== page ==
Greetings again from the darkness. It seems to this casual observer that once a person makes the career decision to become a hitman (or hitwoman or hitperson), their life expectancy drops significantly, as does their willingness to trust any person they meet, or at least it should. After all, the industry of killing is all about death … it’s simply a matter of whether (this time) you are the one doing the killing, or the one being killed. This neo-noir comes courtesy of writer-director Nick Stagliano (his first feature film in 10 years) and co-writer James C Wolf.
Anson Mount (so good in the “Hell on Wheels” TV series) is the titular Virtuoso. In typical noir fashion, he’s also our narrator, and serves up a detailed explanation of his approach to the profession. He’s methodical and meticulous in his precision and planning, and goes about his business in a professional manner, while maintaining a low profile and adhering to his own code. He even practices his facial expressions in the mirror preparing for the rare social interaction (it’s funnier than it sounds). He does jobs for The Mentor (newly crowned Oscar winner Anthony Hopkins), a former military friend of his dad. Their minimal communication usually involves a name on a scrap of paper. The first job we witness is a “rush” job and collateral damage leaves Virtuoso burdened with guilt – something that is not an asset in this line of work.
It’s the second job that takes up most of the run time. The Mentor provides only “White Rivers” as a hint to the identity of the target, and instructs him to be at the only diner in a place that barely exists as a town. Walking in, he sizes up those in the diner: The Waitress (Abbie Cornish, excellent as Fanny Brawne in BRIGHT STAR, 2009), The Loner (Eddie Marsan, “Ray Donovan”), Handsome Johnnie (Richard Brake), and Johnnie’s Girl (Diora Baird). A bit later, the local Deputy (David Morse) is added to the list of possible targets.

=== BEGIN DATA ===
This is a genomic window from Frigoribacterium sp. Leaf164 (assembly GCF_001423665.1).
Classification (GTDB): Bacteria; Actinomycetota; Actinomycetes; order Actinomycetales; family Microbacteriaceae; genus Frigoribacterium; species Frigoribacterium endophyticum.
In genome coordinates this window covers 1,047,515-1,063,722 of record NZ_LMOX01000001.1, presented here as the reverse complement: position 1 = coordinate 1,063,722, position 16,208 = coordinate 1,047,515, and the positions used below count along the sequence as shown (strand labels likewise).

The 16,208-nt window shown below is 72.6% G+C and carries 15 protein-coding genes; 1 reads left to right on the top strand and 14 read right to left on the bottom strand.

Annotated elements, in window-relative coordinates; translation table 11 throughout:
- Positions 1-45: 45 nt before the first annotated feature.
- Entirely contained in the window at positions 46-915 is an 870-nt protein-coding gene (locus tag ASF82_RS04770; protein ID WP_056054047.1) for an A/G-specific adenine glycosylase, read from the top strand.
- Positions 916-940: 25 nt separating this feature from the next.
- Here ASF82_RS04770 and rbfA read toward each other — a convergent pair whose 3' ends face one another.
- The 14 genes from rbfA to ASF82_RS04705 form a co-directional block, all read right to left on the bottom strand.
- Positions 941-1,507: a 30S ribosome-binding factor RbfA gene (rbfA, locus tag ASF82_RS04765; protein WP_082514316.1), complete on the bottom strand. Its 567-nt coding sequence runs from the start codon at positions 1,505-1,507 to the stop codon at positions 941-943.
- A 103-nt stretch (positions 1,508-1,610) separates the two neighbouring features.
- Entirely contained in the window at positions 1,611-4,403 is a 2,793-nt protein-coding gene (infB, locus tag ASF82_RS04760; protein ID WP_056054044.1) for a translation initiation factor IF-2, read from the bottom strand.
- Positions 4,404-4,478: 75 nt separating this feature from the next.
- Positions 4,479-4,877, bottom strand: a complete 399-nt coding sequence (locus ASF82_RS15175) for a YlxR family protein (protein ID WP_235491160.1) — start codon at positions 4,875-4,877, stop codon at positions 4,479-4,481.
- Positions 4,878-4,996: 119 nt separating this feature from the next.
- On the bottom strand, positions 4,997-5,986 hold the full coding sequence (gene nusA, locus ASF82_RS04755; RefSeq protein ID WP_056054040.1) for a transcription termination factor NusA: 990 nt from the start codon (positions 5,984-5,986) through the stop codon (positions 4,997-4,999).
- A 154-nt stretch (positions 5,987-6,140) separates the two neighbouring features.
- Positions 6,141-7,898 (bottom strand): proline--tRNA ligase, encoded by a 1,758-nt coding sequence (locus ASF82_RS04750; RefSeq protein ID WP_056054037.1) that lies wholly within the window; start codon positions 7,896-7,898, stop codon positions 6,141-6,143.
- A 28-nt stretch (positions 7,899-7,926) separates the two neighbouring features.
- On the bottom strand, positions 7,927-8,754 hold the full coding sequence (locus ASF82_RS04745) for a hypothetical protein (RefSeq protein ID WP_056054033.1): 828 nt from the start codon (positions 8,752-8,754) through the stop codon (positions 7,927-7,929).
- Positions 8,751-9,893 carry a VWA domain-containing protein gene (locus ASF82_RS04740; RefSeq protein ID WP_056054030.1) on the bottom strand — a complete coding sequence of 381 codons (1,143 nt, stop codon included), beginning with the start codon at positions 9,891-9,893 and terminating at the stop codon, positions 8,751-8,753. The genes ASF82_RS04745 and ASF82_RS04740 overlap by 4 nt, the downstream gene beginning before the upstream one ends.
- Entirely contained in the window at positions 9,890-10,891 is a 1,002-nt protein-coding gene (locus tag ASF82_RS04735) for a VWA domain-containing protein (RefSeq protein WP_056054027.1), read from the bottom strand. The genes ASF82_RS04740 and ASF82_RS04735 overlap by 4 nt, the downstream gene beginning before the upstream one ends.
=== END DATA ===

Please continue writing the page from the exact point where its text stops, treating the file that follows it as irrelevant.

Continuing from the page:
The set-up is fun, and meant to keep us striving to stay one step ahead. Chris Perfetti adds a touch of humor in his two quick scenes as the motel desk clerk, and much of the tete a tete comes courtesy of the Virtuoso and The Waitress. Of course as with most noirs, we viewers figure out what’s going on long before the hero, as the distractions are many. The budding romance offers up some seedy motel lovemaking, and the Virtuoso has an unusual living arrangement in his cabin in the woods. In other words, there are some excellent elements in play here, and it’s difficult to pinpoint why the film doesn’t play a bit better than it does. Mostly it just lacks the suspense delivered by the best in the genre.
Streaming on Digital, On Demand & Limited Theatrical Release on April 30th in Dallas